My late advisor had a hypothesis that the further east one travelled across Europe, the narrower the ticket windows at train stations became, and that the narrower the windows the more repressive the society. If I had unlimited time and money, I’d travel very slowly from one end of Europe to the other, measuring window-widths in every station I could. Of course, I would have to be very stealthy about this, since governments get fairly touchy about people snapping these kinds of photos. Phones make it much easier and more unobtrusive now, though.

5. What is your favourite song and why?

“Tam Lin”. It helps that there are about 350 different versions of it, so it really never gets old.

6. What did you always want to be when you grew up?

All sorts of things, very few of which I am. (Though I suppose you could count “writer” in the sense of “I have been paid for some pieces on occasion” not in the sense of “I make a real income doing this”).

7. If someone gave you a million pounds tomorrow, what would you do with it?

Convert it into dollars, and then (realistic answer) buy a house and invest the rest (unrealistic answer) take the dream trip measuring train station windows.

8. Can you play a musical instrument?

The violin, very poorly but with enthusiasm. When I was very little my class had to learn the basics of the recorder, but I remember nothing except “Hot Cross Buns”. Probably lingering trauma from hearing twenty-five recorders all screeching in approximate unison.

9. Why did you start blogging?

Because I was very hung up on this particular topic and thought it would be kinder to put it online than keep buttonholing my real life friends about it.

10. If you could have any superpower, what would it be?

The power to apparate.

11. What is your favourite novel and why?

Fifth Business. It’s the perfect combination of so many odd elements. Kristin Lavransdatter is my co-favourite.

And at last, the questions I’m asking. Only two, since there are only two blogs on my list.

1. What is your favourite book that was never written? Anything from the Vida de la Reina Catalina by Maria de Salinas to the prison diary of Samuel Pepys to Robert Graves’s novel about George Boleyn — I’d love to know what your favourites are.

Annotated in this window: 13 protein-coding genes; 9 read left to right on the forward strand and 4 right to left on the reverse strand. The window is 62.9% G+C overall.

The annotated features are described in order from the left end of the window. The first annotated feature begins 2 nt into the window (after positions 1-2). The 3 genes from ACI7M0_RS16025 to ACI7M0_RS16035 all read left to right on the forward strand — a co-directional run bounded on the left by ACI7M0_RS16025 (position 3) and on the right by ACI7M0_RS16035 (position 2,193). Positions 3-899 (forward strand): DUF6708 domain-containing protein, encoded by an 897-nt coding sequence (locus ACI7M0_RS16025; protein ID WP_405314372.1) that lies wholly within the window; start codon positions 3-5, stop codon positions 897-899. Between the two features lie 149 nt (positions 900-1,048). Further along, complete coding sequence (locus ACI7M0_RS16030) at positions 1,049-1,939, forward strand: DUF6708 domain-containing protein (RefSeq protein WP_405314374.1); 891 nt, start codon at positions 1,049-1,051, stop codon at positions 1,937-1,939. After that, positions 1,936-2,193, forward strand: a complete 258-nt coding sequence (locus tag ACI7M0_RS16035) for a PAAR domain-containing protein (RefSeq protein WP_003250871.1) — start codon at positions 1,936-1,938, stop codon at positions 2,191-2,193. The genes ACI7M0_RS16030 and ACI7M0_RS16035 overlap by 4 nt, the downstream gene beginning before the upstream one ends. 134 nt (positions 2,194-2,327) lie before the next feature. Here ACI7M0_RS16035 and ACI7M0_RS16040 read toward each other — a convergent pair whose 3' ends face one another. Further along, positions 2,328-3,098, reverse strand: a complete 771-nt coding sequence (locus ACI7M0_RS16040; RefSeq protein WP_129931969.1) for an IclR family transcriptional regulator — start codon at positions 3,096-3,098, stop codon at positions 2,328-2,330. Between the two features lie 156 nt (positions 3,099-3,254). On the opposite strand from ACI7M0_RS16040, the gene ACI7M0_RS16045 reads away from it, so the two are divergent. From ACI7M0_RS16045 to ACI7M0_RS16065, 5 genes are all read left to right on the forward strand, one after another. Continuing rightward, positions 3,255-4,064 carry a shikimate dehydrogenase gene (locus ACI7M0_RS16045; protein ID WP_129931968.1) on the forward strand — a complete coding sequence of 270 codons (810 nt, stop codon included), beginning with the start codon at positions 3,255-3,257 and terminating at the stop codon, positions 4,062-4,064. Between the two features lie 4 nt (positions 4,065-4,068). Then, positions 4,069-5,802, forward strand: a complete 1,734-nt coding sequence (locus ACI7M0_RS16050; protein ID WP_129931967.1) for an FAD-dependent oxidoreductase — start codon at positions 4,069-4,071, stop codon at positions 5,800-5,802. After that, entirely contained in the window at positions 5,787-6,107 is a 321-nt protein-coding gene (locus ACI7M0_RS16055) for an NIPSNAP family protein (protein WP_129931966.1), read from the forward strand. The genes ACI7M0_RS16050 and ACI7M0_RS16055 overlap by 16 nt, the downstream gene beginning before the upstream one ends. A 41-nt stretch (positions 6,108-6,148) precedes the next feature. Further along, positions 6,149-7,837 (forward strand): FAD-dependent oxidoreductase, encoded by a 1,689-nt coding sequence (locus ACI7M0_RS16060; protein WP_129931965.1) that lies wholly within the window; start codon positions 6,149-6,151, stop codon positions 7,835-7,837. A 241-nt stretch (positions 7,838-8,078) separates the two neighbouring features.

2. What supernatural creature do you feel is unjustly neglected in current fiction? Vampires, zombies, mummies, mermaids and others seem to be taking over, but there’s got to be something that hasn’t been seized on yet.

From → Miscellaneous

  1. Clare permalink

    Margaret Mitchell’s sequel to ‘Gone with the Wind’. Eric Ives’ biography of George Boleyn.
    I love a good ghost story, and they are currently very few and far between.

    • sonetka permalink

      I would read both of those books until they fell apart. I assure myself that in Heaven, they are already written :). I take it you’ve read M.R. James’s ghost stories? Also Russell Kirk, of all people, has a collection of ghost stories called “Ancestral Shadows” — I don’t particularly care for his other writings but a few of the stories in there absolutely knocked my socks off. Also, Robertson Davies has a series of humourous Christmas ghost stories called “High Spirits” which are also a lot of fun.

  2. Clare permalink

    I’ve never heard of M R James. Thanks for the tip. The only good ghost story I’ve read recently is ‘Dark Matter’ by Michelle Paver.

    • sonetka permalink

      M.R. James is fantastic — I think most if not all of his stuff is public domain now, and there are Dover editions. “Casting The Runes” is my favourite, but most of them are really good.

  3. Tungsten permalink

    Thanks so much for the link! *hug* I’ll be posting a response to this . . . soonish, I think. I need to come up with my answers and questions first.

    • sonetka permalink

      Well, I kind of free-formed it so don’t worry too much about it!

  4. I struggled to think of ‘new’ blogs too, in the end I just linked the blogs I enjoy the most 😛

    Salted caramel is indeed superior to all other chocolate, I approve 😛 There is also nothing shameless in listening to Ace of Base *hides iPod*

    • sonetka permalink

      “C’est la vie, c’est la vie, c’est la vieeeeeee …”

      And God knows how many pounds of salted caramels I’ve bought from the local chocolate company. They’re my go-to gift for teachers and so forth — hasn’t failed yet.